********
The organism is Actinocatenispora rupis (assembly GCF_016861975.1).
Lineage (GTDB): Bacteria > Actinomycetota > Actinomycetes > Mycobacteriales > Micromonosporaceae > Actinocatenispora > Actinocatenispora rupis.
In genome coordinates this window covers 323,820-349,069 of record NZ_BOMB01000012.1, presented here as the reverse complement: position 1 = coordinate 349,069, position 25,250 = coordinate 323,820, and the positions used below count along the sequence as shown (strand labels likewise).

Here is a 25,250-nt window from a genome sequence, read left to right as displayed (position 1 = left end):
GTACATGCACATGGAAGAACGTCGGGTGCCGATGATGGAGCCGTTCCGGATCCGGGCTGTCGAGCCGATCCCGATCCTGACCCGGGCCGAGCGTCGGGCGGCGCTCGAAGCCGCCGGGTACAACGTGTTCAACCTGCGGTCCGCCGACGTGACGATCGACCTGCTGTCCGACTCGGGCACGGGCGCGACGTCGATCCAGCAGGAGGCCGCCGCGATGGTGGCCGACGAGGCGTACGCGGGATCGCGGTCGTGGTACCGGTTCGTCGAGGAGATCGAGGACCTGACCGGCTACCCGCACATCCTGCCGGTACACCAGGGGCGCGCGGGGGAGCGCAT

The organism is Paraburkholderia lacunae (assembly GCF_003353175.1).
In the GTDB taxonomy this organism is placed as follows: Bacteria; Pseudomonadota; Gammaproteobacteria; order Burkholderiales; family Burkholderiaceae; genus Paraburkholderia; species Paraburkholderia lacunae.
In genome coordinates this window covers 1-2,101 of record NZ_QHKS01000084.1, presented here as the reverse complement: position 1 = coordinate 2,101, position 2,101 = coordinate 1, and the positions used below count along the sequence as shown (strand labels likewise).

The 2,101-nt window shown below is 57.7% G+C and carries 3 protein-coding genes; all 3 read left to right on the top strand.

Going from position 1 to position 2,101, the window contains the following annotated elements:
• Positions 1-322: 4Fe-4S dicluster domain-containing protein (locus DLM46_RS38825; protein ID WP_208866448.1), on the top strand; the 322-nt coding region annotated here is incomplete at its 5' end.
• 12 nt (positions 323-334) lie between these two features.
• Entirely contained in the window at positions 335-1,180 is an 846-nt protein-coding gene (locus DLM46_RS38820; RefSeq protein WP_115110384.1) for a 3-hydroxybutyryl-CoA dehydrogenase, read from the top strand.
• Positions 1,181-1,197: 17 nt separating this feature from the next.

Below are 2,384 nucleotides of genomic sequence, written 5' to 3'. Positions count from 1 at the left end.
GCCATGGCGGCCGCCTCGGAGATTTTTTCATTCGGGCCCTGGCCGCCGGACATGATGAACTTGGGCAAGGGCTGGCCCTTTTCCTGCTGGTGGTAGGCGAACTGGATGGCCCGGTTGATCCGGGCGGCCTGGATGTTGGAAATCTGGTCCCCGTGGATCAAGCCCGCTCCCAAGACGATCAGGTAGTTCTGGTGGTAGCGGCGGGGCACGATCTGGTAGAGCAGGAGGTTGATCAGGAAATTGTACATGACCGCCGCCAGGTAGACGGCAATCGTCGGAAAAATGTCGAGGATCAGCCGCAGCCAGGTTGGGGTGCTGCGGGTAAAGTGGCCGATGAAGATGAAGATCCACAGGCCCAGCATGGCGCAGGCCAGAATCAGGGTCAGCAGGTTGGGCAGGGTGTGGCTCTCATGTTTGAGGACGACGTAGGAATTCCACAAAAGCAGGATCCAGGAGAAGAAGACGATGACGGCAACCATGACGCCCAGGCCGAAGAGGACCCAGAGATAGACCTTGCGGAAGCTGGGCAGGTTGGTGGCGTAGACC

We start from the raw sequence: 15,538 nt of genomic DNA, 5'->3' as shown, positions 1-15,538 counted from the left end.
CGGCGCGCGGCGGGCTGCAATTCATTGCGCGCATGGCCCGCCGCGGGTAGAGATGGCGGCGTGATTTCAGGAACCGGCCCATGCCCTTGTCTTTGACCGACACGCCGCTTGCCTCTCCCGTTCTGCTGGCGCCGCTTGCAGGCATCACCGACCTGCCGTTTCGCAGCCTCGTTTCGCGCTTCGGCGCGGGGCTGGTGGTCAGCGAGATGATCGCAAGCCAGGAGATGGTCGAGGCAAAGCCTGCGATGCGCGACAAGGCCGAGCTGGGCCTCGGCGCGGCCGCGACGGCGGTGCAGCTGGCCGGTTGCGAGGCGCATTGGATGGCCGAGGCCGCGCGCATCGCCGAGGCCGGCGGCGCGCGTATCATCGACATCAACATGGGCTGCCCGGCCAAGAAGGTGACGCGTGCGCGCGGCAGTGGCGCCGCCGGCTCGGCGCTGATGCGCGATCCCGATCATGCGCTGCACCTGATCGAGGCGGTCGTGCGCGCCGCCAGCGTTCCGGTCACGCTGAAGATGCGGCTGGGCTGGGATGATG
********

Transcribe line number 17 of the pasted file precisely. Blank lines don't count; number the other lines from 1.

We start from the raw sequence: 15,538 nt of genomic DNA, 5'->3' as shown, positions 1-15,538 counted from the left end.